Banana Yoshimoto

At that moment I had a thrilling sharp intuition. I knew it as if I held it in my hands: In the gloom of death that surrounded the two of us, we were just at the point of approaching and negotiating a gentle curve. If we bypassed it, we would split off into different directions. In that case, we would forever remain just friends.

For ten years I had been protected, wrapped up in something like a blanket that had been stitched together from all kinds of different things. But people never notice that warmth until after they’ve emerged. You don’t even notice that you’ve been inside until it’s too late for you ever to go back– that’s how perfect the temperature of that blanket is.

We ran into lots of old friends. Friends from elementary school, junior high school, high school. Everyone had matured in their own way, and even as we stood face to face with them they seemed like people from dreams, sudden glimpses through the fences of our tangled memories. We smiled and waved, exchanged a few words, and then walked on in our separate directions.

Even when I try to stir myself up, I just get irritated because I can’t make anything come out. And in the middle of the night I lie here thinking about all this. If I don’t get back on track somehow, I’m dead, that’s the sense I get. There isn’t a single strong emotion inside me.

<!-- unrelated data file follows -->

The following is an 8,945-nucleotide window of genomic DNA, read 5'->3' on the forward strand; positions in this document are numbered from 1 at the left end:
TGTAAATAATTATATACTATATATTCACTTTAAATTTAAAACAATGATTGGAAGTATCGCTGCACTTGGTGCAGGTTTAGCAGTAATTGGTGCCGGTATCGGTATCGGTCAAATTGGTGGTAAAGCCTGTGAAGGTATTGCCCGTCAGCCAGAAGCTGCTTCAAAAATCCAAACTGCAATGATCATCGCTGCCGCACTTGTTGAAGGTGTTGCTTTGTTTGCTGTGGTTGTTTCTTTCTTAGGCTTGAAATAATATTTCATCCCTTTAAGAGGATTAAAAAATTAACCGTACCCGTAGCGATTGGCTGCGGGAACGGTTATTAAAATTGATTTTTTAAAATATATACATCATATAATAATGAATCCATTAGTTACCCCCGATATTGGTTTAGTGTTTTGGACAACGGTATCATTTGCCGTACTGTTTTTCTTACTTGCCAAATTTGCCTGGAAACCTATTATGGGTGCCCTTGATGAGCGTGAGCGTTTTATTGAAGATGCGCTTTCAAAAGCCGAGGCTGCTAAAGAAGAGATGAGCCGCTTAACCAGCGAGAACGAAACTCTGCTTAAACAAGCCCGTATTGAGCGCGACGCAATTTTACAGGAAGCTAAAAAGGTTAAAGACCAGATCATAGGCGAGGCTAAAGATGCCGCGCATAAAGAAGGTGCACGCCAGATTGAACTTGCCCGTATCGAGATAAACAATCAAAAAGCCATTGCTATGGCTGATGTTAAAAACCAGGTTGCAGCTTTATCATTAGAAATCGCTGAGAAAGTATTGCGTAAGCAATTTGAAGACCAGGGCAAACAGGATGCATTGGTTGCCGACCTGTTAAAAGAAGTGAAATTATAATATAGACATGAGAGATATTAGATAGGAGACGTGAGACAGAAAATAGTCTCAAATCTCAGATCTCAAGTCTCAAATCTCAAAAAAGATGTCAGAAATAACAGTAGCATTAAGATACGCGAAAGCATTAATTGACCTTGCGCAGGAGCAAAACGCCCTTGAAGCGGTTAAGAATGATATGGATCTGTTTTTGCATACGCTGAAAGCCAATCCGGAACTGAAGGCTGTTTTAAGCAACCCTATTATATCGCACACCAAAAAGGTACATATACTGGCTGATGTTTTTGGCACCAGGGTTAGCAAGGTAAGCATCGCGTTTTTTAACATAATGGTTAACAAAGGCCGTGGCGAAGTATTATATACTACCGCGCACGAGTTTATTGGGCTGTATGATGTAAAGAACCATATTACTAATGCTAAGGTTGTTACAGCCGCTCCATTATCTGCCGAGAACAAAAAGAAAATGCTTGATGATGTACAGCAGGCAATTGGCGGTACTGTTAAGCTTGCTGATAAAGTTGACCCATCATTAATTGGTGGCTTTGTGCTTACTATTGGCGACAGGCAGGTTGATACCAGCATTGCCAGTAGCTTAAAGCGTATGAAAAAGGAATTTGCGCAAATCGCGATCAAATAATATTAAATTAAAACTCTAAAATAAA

Hitoshi: I’ll never be able to be here again. As the minutes slide by, I move on. The flow of time is something I cannot stop. I haven’t a choice. I go. One caravan has stopped, another starts up. There are people I’ve yet to meet, others I’ll never see again. People who are gone before you know it, people who are just passing through. Even as we exchange hellos, they seem to grow transparent. I must keep living with the flowing river before my eyes. I earnestly pray that a trace of my girl-child self will always be with you. For waving good-bye, I thank you.

In places where a loved one has died, time stops for eternity. If I stand on the very spot, one says to oneself, like a prayer, might I feel the pain he felt? They say that on a visit to an old castle or whatever, the history of the place, the presence of people who walked there many years ago, can be felt in the body. Before, when I heard things like that, I would think, what are they talking about? But i felt I understood it now.

To the extent that I had come to understand that despair does not necessarily result in annihilation, that one can go on as usual in spite of it, I had become hardened. Was this what it means to be an adult, to live with ugly ambiguities? I didn’t like it, but it made it easier to go on.